An estimated 1.25 million people in the UK struggle with eating disorders
The wooden calendar, which was spotted on sale by The Range and on Amazon, is in the shape of a torso wearing a pink bikini. It features 23 circular slots big enough to fit one pound coin each.
The product, which charities say “glamorises weight loss”, has been advertised as a “fun and unique way to save money and get fit”.
“Its pink bikini design will look great in any chic space, and you can treat yourself with the cash when you reach your target,” the calendar description reads.
Tom Quinn, director of external affairs at the charity said idealising thinness can be “very damaging” for people who are vulnerable to eating disorders because it can serve as “inspiration for harmful eating disorder behaviours”.
“We were concerned to see that The Range is selling a calendar that glamourises weight loss,” Quinn said.
“Whilst pressure to reach body ideals like the ‘bikini body’ are unlikely to be the sole cause of an eating disorder, it can be extremely unhelpful to people in recovery.
“Pressure to reach ‘goal weights’ can also cause distress and shame around body image, or even lead to an eating disorder developing.”
In its latest survey on the mental health of children and young people in England, the NHS found that 58.2 per cent of those aged between 17 and 19 years old could be at risk of developing an eating disorder.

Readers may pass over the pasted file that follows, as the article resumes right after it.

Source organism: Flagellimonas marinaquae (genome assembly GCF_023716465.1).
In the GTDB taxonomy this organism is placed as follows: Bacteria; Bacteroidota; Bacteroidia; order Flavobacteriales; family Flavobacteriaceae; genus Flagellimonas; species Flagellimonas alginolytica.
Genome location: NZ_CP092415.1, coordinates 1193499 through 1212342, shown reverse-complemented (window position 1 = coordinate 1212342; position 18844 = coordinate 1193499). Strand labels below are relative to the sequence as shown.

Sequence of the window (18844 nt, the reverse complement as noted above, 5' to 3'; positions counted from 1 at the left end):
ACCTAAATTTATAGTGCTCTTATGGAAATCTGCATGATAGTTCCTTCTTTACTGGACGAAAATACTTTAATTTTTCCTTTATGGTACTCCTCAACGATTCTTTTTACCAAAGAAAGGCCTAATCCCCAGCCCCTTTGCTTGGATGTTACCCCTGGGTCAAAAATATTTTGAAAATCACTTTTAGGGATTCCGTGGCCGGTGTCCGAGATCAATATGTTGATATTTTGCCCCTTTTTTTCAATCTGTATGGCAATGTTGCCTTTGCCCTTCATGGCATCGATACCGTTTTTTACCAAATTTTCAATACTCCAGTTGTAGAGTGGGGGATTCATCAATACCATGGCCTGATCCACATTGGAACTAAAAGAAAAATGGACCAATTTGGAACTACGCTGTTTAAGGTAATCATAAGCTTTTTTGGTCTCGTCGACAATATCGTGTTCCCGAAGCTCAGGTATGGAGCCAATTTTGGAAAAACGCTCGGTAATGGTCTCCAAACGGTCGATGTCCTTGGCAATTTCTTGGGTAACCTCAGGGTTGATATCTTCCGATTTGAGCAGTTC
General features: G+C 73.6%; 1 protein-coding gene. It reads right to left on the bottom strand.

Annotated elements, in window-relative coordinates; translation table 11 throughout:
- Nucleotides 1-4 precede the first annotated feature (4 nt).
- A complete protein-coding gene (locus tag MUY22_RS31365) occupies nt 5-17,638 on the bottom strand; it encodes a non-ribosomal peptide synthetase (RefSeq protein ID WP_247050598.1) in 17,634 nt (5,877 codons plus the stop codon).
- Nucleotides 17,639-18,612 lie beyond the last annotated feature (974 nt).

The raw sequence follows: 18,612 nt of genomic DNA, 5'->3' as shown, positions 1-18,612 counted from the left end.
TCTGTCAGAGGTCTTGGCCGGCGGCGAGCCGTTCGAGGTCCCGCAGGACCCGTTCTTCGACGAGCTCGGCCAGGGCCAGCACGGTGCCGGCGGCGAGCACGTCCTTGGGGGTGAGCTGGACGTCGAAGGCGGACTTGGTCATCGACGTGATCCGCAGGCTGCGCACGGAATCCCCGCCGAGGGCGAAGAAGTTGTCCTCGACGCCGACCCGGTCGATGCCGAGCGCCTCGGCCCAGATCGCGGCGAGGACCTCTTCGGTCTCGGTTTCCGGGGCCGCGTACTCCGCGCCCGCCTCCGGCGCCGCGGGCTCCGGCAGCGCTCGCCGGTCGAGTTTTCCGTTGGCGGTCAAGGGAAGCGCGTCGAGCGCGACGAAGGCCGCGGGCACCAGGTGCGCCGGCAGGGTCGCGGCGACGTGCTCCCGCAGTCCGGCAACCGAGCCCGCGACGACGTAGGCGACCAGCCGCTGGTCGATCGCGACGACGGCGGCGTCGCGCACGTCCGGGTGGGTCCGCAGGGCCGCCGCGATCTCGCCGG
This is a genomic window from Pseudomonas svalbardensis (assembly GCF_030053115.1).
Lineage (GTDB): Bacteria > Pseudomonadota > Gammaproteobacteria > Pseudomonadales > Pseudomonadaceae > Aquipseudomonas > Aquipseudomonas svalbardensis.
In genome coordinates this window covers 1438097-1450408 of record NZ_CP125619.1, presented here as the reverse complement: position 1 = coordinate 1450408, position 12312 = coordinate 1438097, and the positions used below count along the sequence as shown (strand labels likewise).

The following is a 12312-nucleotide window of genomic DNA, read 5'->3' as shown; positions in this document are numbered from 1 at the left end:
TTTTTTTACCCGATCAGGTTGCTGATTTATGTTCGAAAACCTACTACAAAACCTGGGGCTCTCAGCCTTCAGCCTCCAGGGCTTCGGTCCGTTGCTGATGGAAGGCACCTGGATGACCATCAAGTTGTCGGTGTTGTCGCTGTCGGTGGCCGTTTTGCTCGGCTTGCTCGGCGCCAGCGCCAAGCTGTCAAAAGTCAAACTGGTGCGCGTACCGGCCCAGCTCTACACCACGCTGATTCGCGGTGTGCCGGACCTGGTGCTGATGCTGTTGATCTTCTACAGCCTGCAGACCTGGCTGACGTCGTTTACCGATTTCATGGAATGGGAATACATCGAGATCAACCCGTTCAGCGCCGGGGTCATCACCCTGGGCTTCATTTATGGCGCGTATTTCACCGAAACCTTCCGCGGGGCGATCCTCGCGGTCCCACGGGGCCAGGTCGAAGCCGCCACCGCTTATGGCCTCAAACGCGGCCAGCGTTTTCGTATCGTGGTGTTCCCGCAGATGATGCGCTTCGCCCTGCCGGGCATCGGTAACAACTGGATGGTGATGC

The figure rose to 62.5 per cent in people aged between 20 and 23 years old.
The “countdown calendar” has also been met with criticism on social media.
“If you have a body you already have a bikini body. This is so stupid it literally made me cringe,” one user wrote on Twitter, tagging The Range in a tweet.
Another said the calendar, which is currently still on sale on Amazon and on The Range’s website, could “easily trigger people’s body dysmorphia”.
“These aren’t the most body-positive items. Surely everybody [has] a bikini body? Why are your products relating weight to self-worth, could easily trigger people’s body dysmorphia please rethink the impact these products could have,” they said.
The Independent has contacted The Range and Amazon for comment.
For anyone struggling with the issues raised in this piece, eating disorder charity Beat’s helpline is available 365 days a year on 0808 801 0677.NCFED offers information, resources and counselling for those suffering from eating disorders, as well as their support networks. Visit eating-disorders.org.ukor call 0845 838 2040.